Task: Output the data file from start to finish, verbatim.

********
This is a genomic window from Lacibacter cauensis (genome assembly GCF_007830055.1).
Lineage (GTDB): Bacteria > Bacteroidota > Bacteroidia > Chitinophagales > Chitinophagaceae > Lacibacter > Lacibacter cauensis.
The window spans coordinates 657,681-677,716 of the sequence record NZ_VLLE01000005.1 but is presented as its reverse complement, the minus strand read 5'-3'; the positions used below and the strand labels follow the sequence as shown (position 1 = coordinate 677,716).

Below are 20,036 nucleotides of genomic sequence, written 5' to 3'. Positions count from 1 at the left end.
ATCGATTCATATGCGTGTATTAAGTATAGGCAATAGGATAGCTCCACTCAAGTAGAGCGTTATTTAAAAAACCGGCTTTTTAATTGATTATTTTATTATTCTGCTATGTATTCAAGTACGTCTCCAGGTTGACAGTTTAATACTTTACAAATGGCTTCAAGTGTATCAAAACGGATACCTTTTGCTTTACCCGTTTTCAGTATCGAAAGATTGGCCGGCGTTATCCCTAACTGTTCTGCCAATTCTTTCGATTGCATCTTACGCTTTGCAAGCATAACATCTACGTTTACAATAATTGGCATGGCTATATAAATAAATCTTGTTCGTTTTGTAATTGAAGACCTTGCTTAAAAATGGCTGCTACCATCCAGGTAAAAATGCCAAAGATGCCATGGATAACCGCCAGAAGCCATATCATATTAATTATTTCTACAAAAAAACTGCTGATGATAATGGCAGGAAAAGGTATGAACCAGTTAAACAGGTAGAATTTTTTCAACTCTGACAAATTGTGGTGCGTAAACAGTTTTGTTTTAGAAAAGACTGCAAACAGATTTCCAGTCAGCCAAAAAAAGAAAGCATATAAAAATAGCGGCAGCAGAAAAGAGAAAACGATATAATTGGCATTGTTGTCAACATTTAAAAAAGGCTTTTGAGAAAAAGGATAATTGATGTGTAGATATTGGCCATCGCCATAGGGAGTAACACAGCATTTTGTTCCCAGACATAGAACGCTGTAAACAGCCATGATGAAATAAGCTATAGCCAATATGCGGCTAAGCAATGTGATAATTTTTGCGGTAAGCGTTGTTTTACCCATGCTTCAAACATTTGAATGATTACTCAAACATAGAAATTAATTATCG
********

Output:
This is a genomic window from Lacibacter cauensis (genome assembly GCF_007830055.1).
Lineage (GTDB): Bacteria > Bacteroidota > Bacteroidia > Chitinophagales > Chitinophagaceae > Lacibacter > Lacibacter cauensis.
The window spans coordinates 657,681-677,716 of the sequence record NZ_VLLE01000005.1 but is presented as its reverse complement, the minus strand read 5'-3'; the positions used below and the strand labels follow the sequence as shown (position 1 = coordinate 677,716).

Below are 20,036 nucleotides of genomic sequence, written 5' to 3'. Positions count from 1 at the left end.
ATCGATTCATATGCGTGTATTAAGTATAGGCAATAGGATAGCTCCACTCAAGTAGAGCGTTATTTAAAAAACCGGCTTTTTAATTGATTATTTTATTATTCTGCTATGTATTCAAGTACGTCTCCAGGTTGACAGTTTAATACTTTACAAATGGCTTCAAGTGTATCAAAACGGATACCTTTTGCTTTACCCGTTTTCAGTATCGAAAGATTGGCCGGCGTTATCCCTAACTGTTCTGCCAATTCTTTCGATTGCATCTTACGCTTTGCAAGCATAACATCTACGTTTACAATAATTGGCATGGCTATATAAATAAATCTTGTTCGTTTTGTAATTGAAGACCTTGCTTAAAAATGGCTGCTACCATCCAGGTAAAAATGCCAAAGATGCCATGGATAACCGCCAGAAGCCATATCATATTAATTATTTCTACAAAAAAACTGCTGATGATAATGGCAGGAAAAGGTATGAACCAGTTAAACAGGTAGAATTTTTTCAACTCTGACAAATTGTGGTGCGTAAACAGTTTTGTTTTAGAAAAGACTGCAAACAGATTTCCAGTCAGCCAAAAAAAGAAAGCATATAAAAATAGCGGCAGCAGAAAAGAGAAAACGATATAATTGGCATTGTTGTCAACATTTAAAAAAGGCTTTTGAGAAAAAGGATAATTGATGTGTAGATATTGGCCATCGCCATAGGGAGTAACACAGCATTTTGTTCCCAGACATAGAACGCTGTAAACAGCCATGATGAAATAAGCTATAGCCAATATGCGGCTAAGCAATGTGATAATTTTTGCGGTAAGCGTTGTTTTACCCATGCTTCAAACATTTGAATGATTACTCAAACATAGAAATTAATTATCG